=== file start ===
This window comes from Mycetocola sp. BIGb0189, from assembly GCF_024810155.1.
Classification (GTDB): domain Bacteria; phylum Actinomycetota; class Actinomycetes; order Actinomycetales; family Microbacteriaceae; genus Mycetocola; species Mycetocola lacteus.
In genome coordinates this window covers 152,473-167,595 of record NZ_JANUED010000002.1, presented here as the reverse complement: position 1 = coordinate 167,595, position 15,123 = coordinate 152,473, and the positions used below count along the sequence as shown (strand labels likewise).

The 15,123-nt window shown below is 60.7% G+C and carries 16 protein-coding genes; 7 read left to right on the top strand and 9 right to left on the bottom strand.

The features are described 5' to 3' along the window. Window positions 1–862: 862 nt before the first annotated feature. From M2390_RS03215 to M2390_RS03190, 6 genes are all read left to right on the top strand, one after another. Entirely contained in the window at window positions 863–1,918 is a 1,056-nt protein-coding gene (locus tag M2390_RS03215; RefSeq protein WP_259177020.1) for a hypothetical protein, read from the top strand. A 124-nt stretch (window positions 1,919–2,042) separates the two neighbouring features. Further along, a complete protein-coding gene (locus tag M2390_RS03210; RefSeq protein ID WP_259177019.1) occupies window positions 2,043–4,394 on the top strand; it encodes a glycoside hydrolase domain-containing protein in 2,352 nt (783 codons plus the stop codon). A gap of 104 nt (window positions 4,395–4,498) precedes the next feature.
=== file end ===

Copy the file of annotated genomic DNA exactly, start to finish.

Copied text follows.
This window comes from Mycetocola sp. BIGb0189, from assembly GCF_024810155.1.
Classification (GTDB): domain Bacteria; phylum Actinomycetota; class Actinomycetes; order Actinomycetales; family Microbacteriaceae; genus Mycetocola; species Mycetocola lacteus.
In genome coordinates this window covers 152,473-167,595 of record NZ_JANUED010000002.1, presented here as the reverse complement: position 1 = coordinate 167,595, position 15,123 = coordinate 152,473, and the positions used below count along the sequence as shown (strand labels likewise).

The 15,123-nt window shown below is 60.7% G+C and carries 16 protein-coding genes; 7 read left to right on the top strand and 9 right to left on the bottom strand.

The features are described 5' to 3' along the window. Window positions 1–862: 862 nt before the first annotated feature. From M2390_RS03215 to M2390_RS03190, 6 genes are all read left to right on the top strand, one after another. Entirely contained in the window at window positions 863–1,918 is a 1,056-nt protein-coding gene (locus tag M2390_RS03215; RefSeq protein WP_259177020.1) for a hypothetical protein, read from the top strand. A 124-nt stretch (window positions 1,919–2,042) separates the two neighbouring features. Further along, a complete protein-coding gene (locus tag M2390_RS03210; RefSeq protein ID WP_259177019.1) occupies window positions 2,043–4,394 on the top strand; it encodes a glycoside hydrolase domain-containing protein in 2,352 nt (783 codons plus the stop codon). A gap of 104 nt (window positions 4,395–4,498) precedes the next feature.